Mega Sporting Events, Politics & Security in Brazil & Scotland in 2014
by Janine Ewen, originally published on June 25, 2014 in RioOnWatch.
The World Cup in Brazil has brought unprecedented criticism of the ways in which sporting mega-events are organized and scrutiny over who actually benefits. Though distinct in context and scale, the upcoming Commonwealth Games 2014 to be hosted in Scotland draws a comparison with the World Cup in Brazil and the way such events are politically charged. The Commonwealth Games 2014 (G2014), to be hosted by the city of Glasgow in Scotland has been described by Shona Robison, Scotland’s Minister for Sport and Equality, as having the “core value of equality, aiming to engage individuals from all backgrounds.” The event will begin on July 23, just ten days after the World Cup final in Brazil. Just a few days before the World Cup kicked off in São Paulo last week, President Dilma Rousseff hosted an exclusive dinner for journalists and other critics of the World Cup to promote the investment on infrastructure projects in Brazil and to dissolve uncertainty of FIFA’s presence in the twelve host cities. Despite the show of confidence, protests and intense international media coverage over the last year have exposed Brazil’s inequalities, corruption, misplaced public priorities and human rights violations to the world. Commonwealth Games host city Glasgow, the largest city in Scotland and third largest city in the UK, is also widely known for its political and social problems, with high crime, poverty, mortality, unemployment and overall deprivation rates. It was recently announced the UK’s sickest city. With evident social problems and increasing emphasis on the “legacy” as a justifying tool for mega-events, there is pressure for both Brazil and Scotland to achieve a sustainable legacy, but host “goals” extend beyond successfully realizing the events and legacy plans.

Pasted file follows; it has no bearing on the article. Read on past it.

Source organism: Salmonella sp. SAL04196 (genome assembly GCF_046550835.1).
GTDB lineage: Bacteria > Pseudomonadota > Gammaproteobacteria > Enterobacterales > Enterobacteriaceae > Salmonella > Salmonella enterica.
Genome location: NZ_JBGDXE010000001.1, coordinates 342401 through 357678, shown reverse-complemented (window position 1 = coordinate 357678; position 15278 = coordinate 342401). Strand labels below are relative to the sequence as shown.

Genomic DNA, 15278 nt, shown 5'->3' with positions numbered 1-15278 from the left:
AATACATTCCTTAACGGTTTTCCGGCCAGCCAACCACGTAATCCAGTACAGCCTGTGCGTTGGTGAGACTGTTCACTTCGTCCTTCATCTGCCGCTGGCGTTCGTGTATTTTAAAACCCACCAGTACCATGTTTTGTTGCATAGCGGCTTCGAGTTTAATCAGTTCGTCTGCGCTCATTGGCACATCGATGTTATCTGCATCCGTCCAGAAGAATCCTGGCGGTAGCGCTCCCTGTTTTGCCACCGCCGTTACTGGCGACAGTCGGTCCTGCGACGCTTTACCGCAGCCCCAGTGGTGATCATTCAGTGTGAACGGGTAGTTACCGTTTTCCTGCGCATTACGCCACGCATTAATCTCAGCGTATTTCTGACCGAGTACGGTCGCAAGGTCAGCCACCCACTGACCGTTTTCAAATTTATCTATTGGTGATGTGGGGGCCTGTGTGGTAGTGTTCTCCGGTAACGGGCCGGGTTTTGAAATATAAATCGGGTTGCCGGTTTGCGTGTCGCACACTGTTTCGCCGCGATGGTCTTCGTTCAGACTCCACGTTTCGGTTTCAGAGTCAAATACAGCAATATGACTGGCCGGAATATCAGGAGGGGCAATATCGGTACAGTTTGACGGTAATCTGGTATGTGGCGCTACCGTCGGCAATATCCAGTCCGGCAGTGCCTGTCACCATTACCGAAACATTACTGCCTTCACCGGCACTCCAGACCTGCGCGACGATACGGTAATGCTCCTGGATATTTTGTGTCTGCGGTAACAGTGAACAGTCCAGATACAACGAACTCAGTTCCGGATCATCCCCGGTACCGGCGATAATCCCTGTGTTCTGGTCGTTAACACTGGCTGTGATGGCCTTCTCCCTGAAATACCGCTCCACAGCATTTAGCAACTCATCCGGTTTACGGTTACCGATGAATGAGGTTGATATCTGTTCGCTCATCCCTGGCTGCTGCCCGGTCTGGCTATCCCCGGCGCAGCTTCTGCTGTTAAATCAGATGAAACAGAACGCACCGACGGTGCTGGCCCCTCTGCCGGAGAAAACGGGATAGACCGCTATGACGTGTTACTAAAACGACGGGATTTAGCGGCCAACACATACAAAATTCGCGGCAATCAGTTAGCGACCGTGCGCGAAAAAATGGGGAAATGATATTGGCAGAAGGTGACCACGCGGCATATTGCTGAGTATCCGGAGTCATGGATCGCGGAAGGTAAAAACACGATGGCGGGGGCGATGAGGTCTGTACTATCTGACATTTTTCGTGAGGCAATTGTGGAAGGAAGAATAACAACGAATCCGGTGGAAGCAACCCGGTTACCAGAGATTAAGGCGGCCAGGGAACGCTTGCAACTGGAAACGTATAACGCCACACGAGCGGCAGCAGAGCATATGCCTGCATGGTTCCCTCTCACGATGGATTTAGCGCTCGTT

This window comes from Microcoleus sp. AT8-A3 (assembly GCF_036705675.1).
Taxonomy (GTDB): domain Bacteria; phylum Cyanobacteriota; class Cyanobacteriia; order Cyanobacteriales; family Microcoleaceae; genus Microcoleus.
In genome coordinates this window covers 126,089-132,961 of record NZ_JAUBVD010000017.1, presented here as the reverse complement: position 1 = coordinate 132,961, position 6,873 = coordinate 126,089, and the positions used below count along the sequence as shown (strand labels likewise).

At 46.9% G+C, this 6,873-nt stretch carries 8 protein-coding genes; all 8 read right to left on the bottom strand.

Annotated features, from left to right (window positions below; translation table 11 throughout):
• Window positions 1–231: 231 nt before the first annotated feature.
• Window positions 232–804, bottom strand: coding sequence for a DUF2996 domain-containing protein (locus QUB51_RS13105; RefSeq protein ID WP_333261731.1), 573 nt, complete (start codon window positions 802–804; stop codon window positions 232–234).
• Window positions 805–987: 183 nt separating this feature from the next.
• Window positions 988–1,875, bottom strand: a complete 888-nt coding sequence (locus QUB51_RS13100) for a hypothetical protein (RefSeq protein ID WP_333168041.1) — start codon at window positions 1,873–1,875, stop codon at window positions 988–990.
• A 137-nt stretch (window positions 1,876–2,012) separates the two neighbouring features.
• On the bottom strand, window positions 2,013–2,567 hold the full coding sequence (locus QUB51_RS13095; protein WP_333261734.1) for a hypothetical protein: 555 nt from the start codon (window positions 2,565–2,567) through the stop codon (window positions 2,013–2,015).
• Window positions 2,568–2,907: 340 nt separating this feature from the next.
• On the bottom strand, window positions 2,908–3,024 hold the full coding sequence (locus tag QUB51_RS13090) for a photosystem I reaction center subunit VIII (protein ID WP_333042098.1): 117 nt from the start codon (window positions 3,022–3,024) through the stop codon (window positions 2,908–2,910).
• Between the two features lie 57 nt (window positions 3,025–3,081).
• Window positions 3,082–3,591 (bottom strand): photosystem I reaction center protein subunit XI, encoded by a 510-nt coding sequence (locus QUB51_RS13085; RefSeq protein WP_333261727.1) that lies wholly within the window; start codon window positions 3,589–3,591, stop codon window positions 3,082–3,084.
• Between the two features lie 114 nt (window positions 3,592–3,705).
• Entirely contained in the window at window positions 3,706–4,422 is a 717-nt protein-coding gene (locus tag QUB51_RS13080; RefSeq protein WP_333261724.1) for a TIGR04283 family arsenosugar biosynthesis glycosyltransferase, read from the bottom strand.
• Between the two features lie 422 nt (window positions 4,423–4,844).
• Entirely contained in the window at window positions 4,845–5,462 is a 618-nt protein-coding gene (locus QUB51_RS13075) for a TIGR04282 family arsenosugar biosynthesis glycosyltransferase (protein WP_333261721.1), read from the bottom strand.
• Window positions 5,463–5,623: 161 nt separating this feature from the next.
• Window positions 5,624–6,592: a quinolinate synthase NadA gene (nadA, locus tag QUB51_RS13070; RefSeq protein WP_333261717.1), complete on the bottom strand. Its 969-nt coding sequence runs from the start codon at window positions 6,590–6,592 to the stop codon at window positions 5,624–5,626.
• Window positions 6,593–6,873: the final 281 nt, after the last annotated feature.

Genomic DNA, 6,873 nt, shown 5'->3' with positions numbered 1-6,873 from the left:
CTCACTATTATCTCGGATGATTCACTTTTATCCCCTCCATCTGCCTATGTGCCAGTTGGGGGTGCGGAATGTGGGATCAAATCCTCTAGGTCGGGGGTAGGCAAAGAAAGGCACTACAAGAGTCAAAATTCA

The Commonwealth Games will be held just weeks before the vote on Scottish referendum for independence, on September 18, led by the Scottish National Party (SNP). This is a once-in-a-generation opportunity for people in Scotland to have their say about the country’s future: whether they stay a part of the United Kingdom and under the authority of the UK coalition government, or to branch off and make the Scottish Parliament responsible for all laws, taxes and duties. Those in favor argue that independence would allow for a modern constitution to protect the rights of Scotland’s citizens and reflecting the values of its people. Those against argue Scotland could dive into a financial crisis. The SNP are expected to use the Commonwealth Games to create a wave of feel-good patriotism and establish a pro-independence rally. They hope the showcasing of Scotland through the Games will be enough to “win” people and win a “yes” in September. Sports and Equality Minister, Shona Robison, is also an elected member of the SNP. The political investment in the event has parallels in Brazil. President Rousseff and all federal and state politicians across Brazil are facing general and state-level elections on October 5 of this year. Rousseff’s recent high-spirited press appearances with the World Cup trophy and her public praise for the people’s activism are clearly attempts to rescue her wounded reputation. It is not just sporting victory riding on the smooth-running of the Cup and the Brazilian team’s performance.